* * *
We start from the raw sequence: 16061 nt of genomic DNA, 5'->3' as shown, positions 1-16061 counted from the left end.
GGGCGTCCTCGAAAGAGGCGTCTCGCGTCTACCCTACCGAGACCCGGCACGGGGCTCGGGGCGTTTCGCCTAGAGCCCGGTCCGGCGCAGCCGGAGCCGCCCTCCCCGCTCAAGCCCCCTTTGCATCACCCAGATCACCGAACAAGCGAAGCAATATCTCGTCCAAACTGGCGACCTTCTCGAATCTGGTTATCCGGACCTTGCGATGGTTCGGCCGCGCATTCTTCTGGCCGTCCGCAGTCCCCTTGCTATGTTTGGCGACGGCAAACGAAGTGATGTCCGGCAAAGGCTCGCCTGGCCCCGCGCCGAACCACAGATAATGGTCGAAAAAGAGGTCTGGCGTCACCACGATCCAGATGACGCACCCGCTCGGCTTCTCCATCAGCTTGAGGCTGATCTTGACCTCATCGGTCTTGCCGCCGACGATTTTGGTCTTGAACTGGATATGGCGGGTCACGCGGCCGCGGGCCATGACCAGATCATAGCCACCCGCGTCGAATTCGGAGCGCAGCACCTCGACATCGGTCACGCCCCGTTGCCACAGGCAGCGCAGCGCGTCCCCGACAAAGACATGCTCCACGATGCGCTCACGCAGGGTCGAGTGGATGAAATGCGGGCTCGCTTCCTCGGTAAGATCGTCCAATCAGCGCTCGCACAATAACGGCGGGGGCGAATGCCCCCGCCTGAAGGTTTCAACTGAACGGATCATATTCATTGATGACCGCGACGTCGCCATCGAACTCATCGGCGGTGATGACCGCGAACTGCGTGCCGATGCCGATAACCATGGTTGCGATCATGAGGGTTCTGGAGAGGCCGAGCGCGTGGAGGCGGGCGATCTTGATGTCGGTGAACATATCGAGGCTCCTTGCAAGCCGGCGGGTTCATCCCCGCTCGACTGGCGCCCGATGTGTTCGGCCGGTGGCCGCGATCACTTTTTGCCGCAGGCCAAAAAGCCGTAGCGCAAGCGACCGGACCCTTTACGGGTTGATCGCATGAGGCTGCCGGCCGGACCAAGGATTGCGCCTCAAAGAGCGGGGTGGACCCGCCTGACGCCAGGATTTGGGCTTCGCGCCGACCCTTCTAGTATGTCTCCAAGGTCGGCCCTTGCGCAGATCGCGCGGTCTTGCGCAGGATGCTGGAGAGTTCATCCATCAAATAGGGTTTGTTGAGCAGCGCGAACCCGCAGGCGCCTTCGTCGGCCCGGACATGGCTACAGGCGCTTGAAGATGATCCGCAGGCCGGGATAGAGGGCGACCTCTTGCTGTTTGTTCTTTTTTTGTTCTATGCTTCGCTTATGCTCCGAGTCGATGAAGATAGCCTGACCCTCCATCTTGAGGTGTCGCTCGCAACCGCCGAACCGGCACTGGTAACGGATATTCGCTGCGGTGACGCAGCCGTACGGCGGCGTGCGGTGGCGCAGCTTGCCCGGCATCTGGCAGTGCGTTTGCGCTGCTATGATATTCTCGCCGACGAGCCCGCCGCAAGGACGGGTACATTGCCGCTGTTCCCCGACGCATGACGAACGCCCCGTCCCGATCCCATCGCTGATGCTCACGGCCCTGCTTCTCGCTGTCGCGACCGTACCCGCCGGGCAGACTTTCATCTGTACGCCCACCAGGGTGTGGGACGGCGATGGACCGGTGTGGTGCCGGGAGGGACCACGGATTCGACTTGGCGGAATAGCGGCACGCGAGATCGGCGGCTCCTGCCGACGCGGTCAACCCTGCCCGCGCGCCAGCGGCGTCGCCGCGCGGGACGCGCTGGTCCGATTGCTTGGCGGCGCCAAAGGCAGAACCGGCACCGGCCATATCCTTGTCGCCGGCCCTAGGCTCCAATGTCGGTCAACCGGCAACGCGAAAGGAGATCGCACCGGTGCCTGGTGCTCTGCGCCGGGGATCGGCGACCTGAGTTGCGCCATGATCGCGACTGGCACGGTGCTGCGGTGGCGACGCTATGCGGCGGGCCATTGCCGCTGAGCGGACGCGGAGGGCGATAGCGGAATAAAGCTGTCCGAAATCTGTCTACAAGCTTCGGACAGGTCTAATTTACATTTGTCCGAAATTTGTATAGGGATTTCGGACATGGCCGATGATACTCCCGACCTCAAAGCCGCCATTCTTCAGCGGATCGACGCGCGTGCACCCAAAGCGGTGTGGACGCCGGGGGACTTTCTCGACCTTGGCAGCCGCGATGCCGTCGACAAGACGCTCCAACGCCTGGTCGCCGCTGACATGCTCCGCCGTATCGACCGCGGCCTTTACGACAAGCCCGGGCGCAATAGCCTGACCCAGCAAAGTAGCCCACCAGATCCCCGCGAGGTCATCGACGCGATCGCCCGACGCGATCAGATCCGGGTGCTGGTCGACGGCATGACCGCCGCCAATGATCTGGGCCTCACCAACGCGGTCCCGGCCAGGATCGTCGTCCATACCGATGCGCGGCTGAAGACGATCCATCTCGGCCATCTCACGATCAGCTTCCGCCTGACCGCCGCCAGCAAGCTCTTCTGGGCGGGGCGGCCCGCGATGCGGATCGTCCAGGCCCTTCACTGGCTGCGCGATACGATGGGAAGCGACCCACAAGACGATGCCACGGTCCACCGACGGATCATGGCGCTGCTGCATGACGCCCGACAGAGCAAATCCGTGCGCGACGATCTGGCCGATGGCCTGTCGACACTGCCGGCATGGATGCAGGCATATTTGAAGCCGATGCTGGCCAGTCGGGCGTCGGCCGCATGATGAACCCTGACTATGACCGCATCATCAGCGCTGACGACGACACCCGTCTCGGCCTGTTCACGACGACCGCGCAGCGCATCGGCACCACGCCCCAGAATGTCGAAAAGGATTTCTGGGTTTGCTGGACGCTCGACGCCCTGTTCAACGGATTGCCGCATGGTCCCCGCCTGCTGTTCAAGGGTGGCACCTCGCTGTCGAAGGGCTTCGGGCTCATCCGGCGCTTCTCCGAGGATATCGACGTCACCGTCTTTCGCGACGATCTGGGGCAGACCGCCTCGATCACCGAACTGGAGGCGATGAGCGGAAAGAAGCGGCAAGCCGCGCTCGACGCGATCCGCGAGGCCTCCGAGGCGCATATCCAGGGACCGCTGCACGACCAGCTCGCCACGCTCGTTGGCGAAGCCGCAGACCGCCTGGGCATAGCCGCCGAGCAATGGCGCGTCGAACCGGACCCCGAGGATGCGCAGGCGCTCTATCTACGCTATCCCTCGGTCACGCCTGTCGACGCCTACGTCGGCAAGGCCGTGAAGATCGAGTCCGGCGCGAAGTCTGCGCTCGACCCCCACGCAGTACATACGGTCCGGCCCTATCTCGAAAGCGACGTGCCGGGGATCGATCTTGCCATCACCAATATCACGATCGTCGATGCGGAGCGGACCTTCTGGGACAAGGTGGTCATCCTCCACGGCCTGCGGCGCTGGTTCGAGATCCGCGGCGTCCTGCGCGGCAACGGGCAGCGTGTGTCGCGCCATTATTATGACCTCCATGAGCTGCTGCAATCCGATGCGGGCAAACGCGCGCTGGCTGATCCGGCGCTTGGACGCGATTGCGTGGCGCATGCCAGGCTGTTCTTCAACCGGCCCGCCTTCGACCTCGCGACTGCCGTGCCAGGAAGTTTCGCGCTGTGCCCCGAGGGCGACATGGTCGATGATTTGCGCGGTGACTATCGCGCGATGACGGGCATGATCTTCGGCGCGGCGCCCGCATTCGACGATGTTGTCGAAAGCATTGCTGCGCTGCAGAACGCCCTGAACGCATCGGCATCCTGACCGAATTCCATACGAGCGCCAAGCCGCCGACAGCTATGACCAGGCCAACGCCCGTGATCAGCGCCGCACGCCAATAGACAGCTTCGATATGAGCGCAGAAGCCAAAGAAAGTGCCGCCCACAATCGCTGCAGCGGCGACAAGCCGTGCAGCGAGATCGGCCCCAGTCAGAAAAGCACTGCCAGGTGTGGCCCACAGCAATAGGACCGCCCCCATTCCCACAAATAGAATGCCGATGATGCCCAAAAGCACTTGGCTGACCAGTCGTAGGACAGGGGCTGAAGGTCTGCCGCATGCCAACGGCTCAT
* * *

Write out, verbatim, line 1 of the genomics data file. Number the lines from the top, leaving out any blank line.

We start from the raw sequence: 16061 nt of genomic DNA, 5'->3' as shown, positions 1-16061 counted from the left end.